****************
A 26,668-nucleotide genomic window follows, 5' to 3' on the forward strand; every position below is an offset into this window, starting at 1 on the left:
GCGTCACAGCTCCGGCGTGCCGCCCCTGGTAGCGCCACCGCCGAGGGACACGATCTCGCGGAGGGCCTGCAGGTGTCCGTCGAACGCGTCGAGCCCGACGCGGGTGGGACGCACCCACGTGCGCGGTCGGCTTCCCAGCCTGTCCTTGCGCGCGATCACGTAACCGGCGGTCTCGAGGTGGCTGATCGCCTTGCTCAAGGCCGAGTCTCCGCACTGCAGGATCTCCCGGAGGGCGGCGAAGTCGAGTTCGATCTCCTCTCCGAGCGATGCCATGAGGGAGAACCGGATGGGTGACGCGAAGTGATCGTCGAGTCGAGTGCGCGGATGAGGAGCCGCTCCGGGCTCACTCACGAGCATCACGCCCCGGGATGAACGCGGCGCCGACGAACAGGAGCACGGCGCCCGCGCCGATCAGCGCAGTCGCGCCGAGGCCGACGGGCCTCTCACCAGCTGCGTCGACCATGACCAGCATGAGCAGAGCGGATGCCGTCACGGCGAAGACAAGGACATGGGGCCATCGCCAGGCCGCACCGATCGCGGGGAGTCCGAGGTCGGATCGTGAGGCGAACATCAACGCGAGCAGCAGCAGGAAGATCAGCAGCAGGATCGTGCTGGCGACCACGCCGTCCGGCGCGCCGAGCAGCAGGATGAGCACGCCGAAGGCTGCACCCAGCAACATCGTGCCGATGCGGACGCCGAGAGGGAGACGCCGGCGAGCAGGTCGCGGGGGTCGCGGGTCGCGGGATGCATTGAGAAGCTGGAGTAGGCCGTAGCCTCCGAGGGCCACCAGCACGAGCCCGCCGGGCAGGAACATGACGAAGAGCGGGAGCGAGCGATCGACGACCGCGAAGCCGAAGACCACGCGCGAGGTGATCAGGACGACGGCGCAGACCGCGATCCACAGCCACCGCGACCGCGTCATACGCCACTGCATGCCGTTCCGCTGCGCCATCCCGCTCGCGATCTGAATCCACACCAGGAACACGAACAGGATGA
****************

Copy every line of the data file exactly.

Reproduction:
A 26,668-nucleotide genomic window follows, 5' to 3' on the forward strand; every position below is an offset into this window, starting at 1 on the left:
GCGTCACAGCTCCGGCGTGCCGCCCCTGGTAGCGCCACCGCCGAGGGACACGATCTCGCGGAGGGCCTGCAGGTGTCCGTCGAACGCGTCGAGCCCGACGCGGGTGGGACGCACCCACGTGCGCGGTCGGCTTCCCAGCCTGTCCTTGCGCGCGATCACGTAACCGGCGGTCTCGAGGTGGCTGATCGCCTTGCTCAAGGCCGAGTCTCCGCACTGCAGGATCTCCCGGAGGGCGGCGAAGTCGAGTTCGATCTCCTCTCCGAGCGATGCCATGAGGGAGAACCGGATGGGTGACGCGAAGTGATCGTCGAGTCGAGTGCGCGGATGAGGAGCCGCTCCGGGCTCACTCACGAGCATCACGCCCCGGGATGAACGCGGCGCCGACGAACAGGAGCACGGCGCCCGCGCCGATCAGCGCAGTCGCGCCGAGGCCGACGGGCCTCTCACCAGCTGCGTCGACCATGACCAGCATGAGCAGAGCGGATGCCGTCACGGCGAAGACAAGGACATGGGGCCATCGCCAGGCCGCACCGATCGCGGGGAGTCCGAGGTCGGATCGTGAGGCGAACATCAACGCGAGCAGCAGCAGGAAGATCAGCAGCAGGATCGTGCTGGCGACCACGCCGTCCGGCGCGCCGAGCAGCAGGATGAGCACGCCGAAGGCTGCACCCAGCAACATCGTGCCGATGCGGACGCCGAGAGGGAGACGCCGGCGAGCAGGTCGCGGGGGTCGCGGGTCGCGGGATGCATTGAGAAGCTGGAGTAGGCCGTAGCCTCCGAGGGCCACCAGCACGAGCCCGCCGGGCAGGAACATGACGAAGAGCGGGAGCGAGCGATCGACGACCGCGAAGCCGAAGACCACGCGCGAGGTGATCAGGACGACGGCGCAGACCGCGATCCACAGCCACCGCGACCGCGTCATACGCCACTGCATGCCGTTCCGCTGCGCCATCCCGCTCGCGATCTGAATCCACACCAGGAACACGAACAGGATGA